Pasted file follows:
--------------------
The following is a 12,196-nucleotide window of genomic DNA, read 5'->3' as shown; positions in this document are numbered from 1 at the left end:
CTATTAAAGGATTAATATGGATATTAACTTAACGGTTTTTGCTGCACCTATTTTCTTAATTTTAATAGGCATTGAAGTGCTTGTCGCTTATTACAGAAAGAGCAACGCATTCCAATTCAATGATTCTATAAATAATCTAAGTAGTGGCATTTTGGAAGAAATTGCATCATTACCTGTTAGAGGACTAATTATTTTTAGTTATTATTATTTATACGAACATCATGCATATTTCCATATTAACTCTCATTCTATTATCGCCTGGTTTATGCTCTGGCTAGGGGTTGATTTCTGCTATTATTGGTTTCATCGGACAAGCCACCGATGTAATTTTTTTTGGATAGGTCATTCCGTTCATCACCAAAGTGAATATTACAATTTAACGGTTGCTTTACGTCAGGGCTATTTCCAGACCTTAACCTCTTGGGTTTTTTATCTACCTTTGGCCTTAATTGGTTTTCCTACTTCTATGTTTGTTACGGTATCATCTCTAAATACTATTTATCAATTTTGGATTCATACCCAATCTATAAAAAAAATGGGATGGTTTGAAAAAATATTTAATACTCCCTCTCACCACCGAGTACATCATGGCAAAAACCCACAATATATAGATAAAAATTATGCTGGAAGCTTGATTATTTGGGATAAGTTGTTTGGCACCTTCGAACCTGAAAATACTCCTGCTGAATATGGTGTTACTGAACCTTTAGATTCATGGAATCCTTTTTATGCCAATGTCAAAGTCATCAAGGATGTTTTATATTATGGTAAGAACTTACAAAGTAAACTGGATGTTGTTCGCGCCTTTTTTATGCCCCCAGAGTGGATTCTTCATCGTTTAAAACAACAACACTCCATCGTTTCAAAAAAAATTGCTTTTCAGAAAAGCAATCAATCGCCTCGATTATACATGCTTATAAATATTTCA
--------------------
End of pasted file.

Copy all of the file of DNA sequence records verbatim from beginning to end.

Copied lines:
The following is a 12,196-nucleotide window of genomic DNA, read 5'->3' as shown; positions in this document are numbered from 1 at the left end:
CTATTAAAGGATTAATATGGATATTAACTTAACGGTTTTTGCTGCACCTATTTTCTTAATTTTAATAGGCATTGAAGTGCTTGTCGCTTATTACAGAAAGAGCAACGCATTCCAATTCAATGATTCTATAAATAATCTAAGTAGTGGCATTTTGGAAGAAATTGCATCATTACCTGTTAGAGGACTAATTATTTTTAGTTATTATTATTTATACGAACATCATGCATATTTCCATATTAACTCTCATTCTATTATCGCCTGGTTTATGCTCTGGCTAGGGGTTGATTTCTGCTATTATTGGTTTCATCGGACAAGCCACCGATGTAATTTTTTTTGGATAGGTCATTCCGTTCATCACCAAAGTGAATATTACAATTTAACGGTTGCTTTACGTCAGGGCTATTTCCAGACCTTAACCTCTTGGGTTTTTTATCTACCTTTGGCCTTAATTGGTTTTCCTACTTCTATGTTTGTTACGGTATCATCTCTAAATACTATTTATCAATTTTGGATTCATACCCAATCTATAAAAAAAATGGGATGGTTTGAAAAAATATTTAATACTCCCTCTCACCACCGAGTACATCATGGCAAAAACCCACAATATATAGATAAAAATTATGCTGGAAGCTTGATTATTTGGGATAAGTTGTTTGGCACCTTCGAACCTGAAAATACTCCTGCTGAATATGGTGTTACTGAACCTTTAGATTCATGGAATCCTTTTTATGCCAATGTCAAAGTCATCAAGGATGTTTTATATTATGGTAAGAACTTACAAAGTAAACTGGATGTTGTTCGCGCCTTTTTTATGCCCCCAGAGTGGATTCTTCATCGTTTAAAACAACAACACTCCATCGTTTCAAAAAAAATTGCTTTTCAGAAAAGCAATCAATCGCCTCGATTATACATGCTTATAAATATTTCA